I finally did something I've been wanting to do for over a decade.
You'd be forgiven for guessing that I became a pod racer on Tatooine - that one's still on my bucket list. No, I finally attended Lollapalooza in Chicago, America's premier alternative music festival.
(I attended the traveling version of the Lollapalooza festival in New York in 1994.)
It took Lou Reed, the leathery, grouchy, elder statesman of alternative rock to get me there, and he made it well worth the tortuous drive and 15-year wait.
Originally a touring music festival, Lollapalooza now takes place annually at Chicago's Grant Park, the same crowd and place that Barack Obama made his presidential acceptance speech last November, minus Oprah.
The atmosphere at Lollapalooza is a combination of celebratory and chilled out: think the Winnipeg Folk Fest with 225,000 people, mosh pits, crowd surfing, and a temperature of 38 Celsius, just a shade over 100 Fahrenheit.
Top o' the morning, milady:
A modest Lollapaloozian enjoys the dulcet sounds of the Kaiser Chiefs.
Adding to the attendees' agony is that there's no seating, and the festival bans all but one bottle of water per person and "outside food" - the better to sell yucky hamburgers for $5.
At the security gate sits a sad buffet of confiscated homemade sandwiches in their Saran Wrap alongside seized bottles and cans of Gatorade and Red Bull. Yet, somehow, the drugs get in. Just like prison!
On the plus side, the festival is well organized. The bands start on time (except Lou Reed), people are mostly considerate of each other's space, the $7 pina-colada and mango smoothies taste suitably cold and fantastic, and security around the festival is impressive to behold, maybe because Chicago doesn't want anything to happen that might endanger its bid for the 2016 Olympics.
The mainstages sit at opposite ends of the park and there's enough space between them that surprisingly very few sound conflicts happen, unless you happen to be Band of Horses playing kitty-corner to Jane's Addiction at the same time, thanks to Lou Reed leaving the stage 15 minutes late. You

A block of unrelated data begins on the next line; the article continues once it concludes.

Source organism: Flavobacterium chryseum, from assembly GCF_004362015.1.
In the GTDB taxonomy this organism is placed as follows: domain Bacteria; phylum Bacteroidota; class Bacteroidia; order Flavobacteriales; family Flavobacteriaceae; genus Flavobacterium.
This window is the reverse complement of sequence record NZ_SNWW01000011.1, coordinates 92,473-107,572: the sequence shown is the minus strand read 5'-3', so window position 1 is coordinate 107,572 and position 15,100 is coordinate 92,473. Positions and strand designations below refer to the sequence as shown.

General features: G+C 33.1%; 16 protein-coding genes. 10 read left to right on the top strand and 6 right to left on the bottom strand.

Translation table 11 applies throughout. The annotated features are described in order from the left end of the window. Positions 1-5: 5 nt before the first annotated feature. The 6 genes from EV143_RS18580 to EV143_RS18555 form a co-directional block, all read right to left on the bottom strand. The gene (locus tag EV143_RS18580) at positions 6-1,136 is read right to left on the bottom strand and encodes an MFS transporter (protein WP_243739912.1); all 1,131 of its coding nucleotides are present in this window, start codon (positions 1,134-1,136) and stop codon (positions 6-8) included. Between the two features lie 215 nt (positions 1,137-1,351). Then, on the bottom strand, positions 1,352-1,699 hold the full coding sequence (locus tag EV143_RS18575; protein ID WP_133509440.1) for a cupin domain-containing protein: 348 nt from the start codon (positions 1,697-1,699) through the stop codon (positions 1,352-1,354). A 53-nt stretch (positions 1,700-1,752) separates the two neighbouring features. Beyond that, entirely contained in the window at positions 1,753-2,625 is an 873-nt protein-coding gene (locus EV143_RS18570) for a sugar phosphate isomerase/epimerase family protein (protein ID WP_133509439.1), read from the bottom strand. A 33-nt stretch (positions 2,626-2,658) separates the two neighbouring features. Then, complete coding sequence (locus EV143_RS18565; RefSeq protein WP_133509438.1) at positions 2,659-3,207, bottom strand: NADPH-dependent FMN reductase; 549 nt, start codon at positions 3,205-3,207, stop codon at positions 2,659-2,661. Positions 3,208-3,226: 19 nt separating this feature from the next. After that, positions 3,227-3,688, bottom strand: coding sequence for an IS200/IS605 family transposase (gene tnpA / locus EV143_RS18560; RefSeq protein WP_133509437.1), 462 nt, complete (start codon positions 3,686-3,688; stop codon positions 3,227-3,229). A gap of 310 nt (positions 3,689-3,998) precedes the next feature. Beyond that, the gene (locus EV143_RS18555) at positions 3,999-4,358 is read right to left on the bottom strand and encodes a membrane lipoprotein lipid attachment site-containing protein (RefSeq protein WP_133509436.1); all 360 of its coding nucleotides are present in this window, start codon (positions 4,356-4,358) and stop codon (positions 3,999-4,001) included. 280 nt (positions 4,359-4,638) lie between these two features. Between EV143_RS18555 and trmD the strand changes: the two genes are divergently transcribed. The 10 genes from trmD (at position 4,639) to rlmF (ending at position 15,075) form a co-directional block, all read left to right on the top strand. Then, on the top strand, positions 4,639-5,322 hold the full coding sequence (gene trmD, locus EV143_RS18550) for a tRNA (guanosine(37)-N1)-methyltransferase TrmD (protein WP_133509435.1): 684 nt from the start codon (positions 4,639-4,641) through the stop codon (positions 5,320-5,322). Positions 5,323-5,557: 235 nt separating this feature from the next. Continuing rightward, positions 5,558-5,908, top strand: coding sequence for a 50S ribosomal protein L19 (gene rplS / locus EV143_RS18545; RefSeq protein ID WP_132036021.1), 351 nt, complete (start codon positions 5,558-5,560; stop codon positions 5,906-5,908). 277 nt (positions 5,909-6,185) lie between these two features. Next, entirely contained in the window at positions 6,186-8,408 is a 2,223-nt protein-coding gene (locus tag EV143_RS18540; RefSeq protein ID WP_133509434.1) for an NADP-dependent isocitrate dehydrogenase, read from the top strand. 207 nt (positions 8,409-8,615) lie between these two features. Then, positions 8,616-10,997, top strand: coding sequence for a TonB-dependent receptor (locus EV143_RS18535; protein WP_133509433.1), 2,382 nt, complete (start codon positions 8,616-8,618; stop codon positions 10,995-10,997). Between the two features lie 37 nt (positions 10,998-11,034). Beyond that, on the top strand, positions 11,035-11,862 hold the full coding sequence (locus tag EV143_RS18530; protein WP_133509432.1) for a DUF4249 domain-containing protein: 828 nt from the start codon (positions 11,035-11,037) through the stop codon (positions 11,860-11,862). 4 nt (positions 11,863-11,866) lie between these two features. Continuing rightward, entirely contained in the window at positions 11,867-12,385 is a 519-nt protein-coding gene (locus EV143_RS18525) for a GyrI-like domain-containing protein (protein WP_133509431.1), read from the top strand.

tell Lou he went long.
At the centre of the festival sits the Buckingham Fountain, better known as "the fountain from the Married With Children credits." I give the overheated and exhausted attendees all the credit in the world for waiting until the end of the day to jump into the water, at which point even the surliest of security guards could forgive a guy for wanting to cool off.
Ask yourself: what would Ed Bundy do?
The main issue with Lollapalooza isn't that there aren't enough good bands; if anything, it's that there are too many of them playing at the same time.
Some of the Sophie's choices at this year's festival:
- Depeche Mode vs. Kings of Leon
- Andrew Bird vs. Of Montreal vs. Peter, Bjorn and John
- Los Campesinos! vs. Animal Collective
- Yeah Yeah Yeahs vs. Tool
- TV on the Radio vs. Rise Against
- The Raveonettes vs. Dan Deacon
- Neko Case vs. Vampire Weekend
- Lou Reed vs. Snoop Dogg
- Jane's Addiction vs. the Killers
There seemed to be a consensus among Chicago music critics that this year's festival was the worst lineup of all time, but it might be a case of being spoiled by an embarrassment of riches year after year; I know that if we got this festival in Winnipeg, it would sell out in an hour.
Like all outdoor music festivals, the setting doesn't translate well for some bands and is perfect for others.
An excellent band like Bat For Lashes, for example, has some great tunes that would captivate any well-fed, comfortably seated audience in a dark theatre. On an outdoor stage, under the scorching sun, before a hungry, uncomfortably standing audience, not so much. But points for trying.
On the other hand, a band like the Kaiser Chiefs isn't very well known in America, but has a lot of experience playing to large festival crowds in England, where they're much more famous. They also have some great songs and a whole lot of swagger.
Never mind that their most recent album stinks; the band wouldn't take no for an answer, assailing the crowd with singalongs, scissor kicks, and attitude.
"I'd like to buy you people a beer," shouted frontman Ricky Wilson, "as long as it's not a Bud." Oooh, there's no better way to prove your authenticity than by sticking it to the main festival sponsor from the mainstage.
I predict a riot. I predict a riot. I predict a...aw, forget it.
Excuse me, friend - I'm trying to get to the front of the stage.
Waiting for Lou